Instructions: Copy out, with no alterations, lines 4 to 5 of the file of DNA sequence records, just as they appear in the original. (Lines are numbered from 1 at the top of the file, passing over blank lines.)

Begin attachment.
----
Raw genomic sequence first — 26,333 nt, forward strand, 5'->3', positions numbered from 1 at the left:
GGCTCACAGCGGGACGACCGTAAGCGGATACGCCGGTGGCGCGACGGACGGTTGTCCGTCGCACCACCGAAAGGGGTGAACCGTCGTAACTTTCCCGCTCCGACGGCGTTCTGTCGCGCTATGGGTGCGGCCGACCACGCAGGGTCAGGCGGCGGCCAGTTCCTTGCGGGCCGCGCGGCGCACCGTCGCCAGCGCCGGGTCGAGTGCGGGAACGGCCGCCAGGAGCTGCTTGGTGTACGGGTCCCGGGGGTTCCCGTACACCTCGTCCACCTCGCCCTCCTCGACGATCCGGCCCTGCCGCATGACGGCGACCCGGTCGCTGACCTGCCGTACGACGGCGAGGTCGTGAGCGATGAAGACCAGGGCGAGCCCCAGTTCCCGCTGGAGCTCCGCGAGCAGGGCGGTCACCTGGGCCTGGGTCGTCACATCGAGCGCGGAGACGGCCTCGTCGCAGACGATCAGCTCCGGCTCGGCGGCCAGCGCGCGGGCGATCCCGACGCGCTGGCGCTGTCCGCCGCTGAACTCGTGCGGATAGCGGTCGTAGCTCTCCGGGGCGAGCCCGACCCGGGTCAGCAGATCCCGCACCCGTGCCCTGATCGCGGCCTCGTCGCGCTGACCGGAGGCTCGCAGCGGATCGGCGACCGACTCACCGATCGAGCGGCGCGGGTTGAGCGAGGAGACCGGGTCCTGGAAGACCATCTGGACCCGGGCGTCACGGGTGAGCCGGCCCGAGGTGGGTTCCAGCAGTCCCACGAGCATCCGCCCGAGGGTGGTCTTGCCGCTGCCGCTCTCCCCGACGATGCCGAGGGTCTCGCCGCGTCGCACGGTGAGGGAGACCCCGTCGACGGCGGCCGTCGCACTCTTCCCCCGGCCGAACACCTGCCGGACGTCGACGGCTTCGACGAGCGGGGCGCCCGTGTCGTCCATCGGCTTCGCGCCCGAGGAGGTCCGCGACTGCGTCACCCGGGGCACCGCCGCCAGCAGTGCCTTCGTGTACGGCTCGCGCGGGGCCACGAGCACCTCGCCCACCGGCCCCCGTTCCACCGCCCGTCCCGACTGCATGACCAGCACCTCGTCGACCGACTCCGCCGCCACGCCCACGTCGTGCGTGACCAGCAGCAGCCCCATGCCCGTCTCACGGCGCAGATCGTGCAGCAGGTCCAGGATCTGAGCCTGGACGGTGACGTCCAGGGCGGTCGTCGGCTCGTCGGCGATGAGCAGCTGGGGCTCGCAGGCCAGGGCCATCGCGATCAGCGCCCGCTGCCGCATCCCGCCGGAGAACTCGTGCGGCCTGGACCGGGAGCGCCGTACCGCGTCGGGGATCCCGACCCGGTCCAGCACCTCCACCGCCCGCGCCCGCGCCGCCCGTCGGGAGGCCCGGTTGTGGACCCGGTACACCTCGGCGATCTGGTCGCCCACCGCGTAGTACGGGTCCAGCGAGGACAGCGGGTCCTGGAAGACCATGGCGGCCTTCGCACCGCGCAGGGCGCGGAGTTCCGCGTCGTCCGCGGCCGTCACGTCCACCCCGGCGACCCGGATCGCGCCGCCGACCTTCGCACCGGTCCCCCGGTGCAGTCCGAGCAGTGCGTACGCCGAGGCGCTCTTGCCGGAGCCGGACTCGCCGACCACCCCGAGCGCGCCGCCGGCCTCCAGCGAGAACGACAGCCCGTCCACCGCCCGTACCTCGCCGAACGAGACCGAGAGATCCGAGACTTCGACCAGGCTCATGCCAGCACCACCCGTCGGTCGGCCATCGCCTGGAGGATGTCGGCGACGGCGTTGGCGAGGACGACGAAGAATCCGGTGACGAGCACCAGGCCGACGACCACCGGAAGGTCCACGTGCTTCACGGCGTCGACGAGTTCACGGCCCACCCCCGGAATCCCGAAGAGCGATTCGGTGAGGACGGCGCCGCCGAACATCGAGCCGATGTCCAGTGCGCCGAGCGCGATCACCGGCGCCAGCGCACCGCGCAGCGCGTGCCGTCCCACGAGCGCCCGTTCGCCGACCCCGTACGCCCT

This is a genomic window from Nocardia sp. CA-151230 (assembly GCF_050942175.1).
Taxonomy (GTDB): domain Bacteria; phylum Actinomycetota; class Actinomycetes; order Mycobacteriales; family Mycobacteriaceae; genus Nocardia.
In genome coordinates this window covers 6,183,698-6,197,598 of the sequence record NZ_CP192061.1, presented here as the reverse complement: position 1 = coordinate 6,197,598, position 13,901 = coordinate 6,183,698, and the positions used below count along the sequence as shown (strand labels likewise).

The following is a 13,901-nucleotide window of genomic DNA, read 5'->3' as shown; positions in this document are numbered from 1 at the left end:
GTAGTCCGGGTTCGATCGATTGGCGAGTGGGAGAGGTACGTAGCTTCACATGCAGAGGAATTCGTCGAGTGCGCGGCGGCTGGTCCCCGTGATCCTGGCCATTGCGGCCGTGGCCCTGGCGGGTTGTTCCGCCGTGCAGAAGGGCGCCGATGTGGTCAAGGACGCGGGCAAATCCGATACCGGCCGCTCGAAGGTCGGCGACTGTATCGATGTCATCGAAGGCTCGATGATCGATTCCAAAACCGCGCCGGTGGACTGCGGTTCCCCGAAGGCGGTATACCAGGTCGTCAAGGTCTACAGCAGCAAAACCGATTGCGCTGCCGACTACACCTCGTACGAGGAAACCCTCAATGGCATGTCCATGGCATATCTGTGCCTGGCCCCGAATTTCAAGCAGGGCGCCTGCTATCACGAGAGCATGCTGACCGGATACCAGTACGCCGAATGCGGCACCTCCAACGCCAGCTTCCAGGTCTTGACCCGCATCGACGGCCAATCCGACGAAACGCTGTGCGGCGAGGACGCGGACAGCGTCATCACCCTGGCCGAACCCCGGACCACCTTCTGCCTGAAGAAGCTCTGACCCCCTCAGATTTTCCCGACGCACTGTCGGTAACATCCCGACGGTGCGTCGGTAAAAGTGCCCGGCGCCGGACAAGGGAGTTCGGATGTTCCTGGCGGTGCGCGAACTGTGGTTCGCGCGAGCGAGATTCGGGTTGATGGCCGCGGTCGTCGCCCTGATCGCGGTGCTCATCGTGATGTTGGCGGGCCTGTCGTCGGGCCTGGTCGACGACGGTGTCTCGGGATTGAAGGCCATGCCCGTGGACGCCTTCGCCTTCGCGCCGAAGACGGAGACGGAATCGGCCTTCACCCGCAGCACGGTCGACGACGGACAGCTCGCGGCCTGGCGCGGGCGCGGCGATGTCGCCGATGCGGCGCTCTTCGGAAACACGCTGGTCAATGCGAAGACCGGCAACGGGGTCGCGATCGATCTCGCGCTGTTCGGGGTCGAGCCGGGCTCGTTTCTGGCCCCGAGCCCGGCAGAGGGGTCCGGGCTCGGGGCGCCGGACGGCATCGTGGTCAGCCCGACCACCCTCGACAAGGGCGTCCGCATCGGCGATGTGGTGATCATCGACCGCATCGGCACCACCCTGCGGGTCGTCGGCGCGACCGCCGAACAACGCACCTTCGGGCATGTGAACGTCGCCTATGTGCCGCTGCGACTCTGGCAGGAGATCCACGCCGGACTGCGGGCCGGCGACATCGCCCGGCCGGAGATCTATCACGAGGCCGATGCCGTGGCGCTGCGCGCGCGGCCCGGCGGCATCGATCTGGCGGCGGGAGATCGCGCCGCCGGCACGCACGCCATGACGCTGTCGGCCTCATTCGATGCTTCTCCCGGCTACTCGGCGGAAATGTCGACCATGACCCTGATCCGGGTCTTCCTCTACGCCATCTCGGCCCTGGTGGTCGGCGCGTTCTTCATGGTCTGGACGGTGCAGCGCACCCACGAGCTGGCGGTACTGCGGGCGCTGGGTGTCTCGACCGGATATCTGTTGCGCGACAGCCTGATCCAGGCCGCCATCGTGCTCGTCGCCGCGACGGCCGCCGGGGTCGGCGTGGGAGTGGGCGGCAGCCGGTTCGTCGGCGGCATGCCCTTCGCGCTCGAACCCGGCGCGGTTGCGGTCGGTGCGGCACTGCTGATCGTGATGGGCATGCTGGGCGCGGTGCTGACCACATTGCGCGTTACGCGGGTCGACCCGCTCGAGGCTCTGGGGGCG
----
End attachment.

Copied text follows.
Taxonomy (GTDB): domain Bacteria; phylum Actinomycetota; class Actinomycetes; order Mycobacteriales; family Mycobacteriaceae; genus Nocardia.
In genome coordinates this window covers 6,183,698-6,197,598 of the sequence record NZ_CP192061.1, presented here as the reverse complement: position 1 = coordinate 6,197,598, position 13,901 = coordinate 6,183,698, and the positions used below count along the sequence as shown (strand labels likewise).